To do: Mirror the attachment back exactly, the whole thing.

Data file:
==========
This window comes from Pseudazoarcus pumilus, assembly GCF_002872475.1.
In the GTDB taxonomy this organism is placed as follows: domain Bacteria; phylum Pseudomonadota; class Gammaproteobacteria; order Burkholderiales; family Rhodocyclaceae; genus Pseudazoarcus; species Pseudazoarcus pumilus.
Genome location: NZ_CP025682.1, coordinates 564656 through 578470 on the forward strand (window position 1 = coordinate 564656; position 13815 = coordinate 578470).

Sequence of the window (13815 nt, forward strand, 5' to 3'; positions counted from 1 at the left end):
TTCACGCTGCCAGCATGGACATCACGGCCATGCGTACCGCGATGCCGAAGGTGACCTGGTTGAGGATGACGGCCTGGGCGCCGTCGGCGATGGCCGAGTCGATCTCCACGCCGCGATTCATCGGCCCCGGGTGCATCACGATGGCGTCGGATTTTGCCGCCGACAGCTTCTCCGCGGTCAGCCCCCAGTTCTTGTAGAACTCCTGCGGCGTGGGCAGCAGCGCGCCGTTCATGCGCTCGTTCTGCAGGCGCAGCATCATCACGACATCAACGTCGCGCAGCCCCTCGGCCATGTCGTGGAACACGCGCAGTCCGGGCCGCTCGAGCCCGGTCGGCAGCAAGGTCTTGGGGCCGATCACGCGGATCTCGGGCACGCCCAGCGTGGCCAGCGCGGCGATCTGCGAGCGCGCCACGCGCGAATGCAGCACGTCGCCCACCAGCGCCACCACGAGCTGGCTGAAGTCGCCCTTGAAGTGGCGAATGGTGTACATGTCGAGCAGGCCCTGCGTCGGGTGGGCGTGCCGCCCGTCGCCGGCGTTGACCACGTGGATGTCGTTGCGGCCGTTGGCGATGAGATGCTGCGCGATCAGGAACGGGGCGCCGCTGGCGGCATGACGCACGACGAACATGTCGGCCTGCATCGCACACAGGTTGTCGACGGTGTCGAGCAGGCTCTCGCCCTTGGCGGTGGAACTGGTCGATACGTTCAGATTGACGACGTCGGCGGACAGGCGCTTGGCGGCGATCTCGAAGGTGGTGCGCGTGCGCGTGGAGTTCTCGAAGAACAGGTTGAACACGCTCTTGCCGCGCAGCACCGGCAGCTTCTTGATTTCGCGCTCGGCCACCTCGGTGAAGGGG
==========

This window comes from Pseudazoarcus pumilus, assembly GCF_002872475.1.
In the GTDB taxonomy this organism is placed as follows: domain Bacteria; phylum Pseudomonadota; class Gammaproteobacteria; order Burkholderiales; family Rhodocyclaceae; genus Pseudazoarcus; species Pseudazoarcus pumilus.
Genome location: NZ_CP025682.1, coordinates 564656 through 578470 on the forward strand (window position 1 = coordinate 564656; position 13815 = coordinate 578470).

Sequence of the window (13815 nt, forward strand, 5' to 3'; positions counted from 1 at the left end):
TTCACGCTGCCAGCATGGACATCACGGCCATGCGTACCGCGATGCCGAAGGTGACCTGGTTGAGGATGACGGCCTGGGCGCCGTCGGCGATGGCCGAGTCGATCTCCACGCCGCGATTCATCGGCCCCGGGTGCATCACGATGGCGTCGGATTTTGCCGCCGACAGCTTCTCCGCGGTCAGCCCCCAGTTCTTGTAGAACTCCTGCGGCGTGGGCAGCAGCGCGCCGTTCATGCGCTCGTTCTGCAGGCGCAGCATCATCACGACATCAACGTCGCGCAGCCCCTCGGCCATGTCGTGGAACACGCGCAGTCCGGGCCGCTCGAGCCCGGTCGGCAGCAAGGTCTTGGGGCCGATCACGCGGATCTCGGGCACGCCCAGCGTGGCCAGCGCGGCGATCTGCGAGCGCGCCACGCGCGAATGCAGCACGTCGCCCACCAGCGCCACCACGAGCTGGCTGAAGTCGCCCTTGAAGTGGCGAATGGTGTACATGTCGAGCAGGCCCTGCGTCGGGTGGGCGTGCCGCCCGTCGCCGGCGTTGACCACGTGGATGTCGTTGCGGCCGTTGGCGATGAGATGCTGCGCGATCAGGAACGGGGCGCCGCTGGCGGCATGACGCACGACGAACATGTCGGCCTGCATCGCACACAGGTTGTCGACGGTGTCGAGCAGGCTCTCGCCCTTGGCGGTGGAACTGGTCGATACGTTCAGATTGACGACGTCGGCGGACAGGCGCTTGGCGGCGATCTCGAAGGTGGTGCGCGTGCGCGTGGAGTTCTCGAAGAACAGGTTGAACACGCTCTTGCCGCGCAGCACCGGCAGCTTCTTGATTTCGCGCTCGGCCACCTCGGTGAAGGGG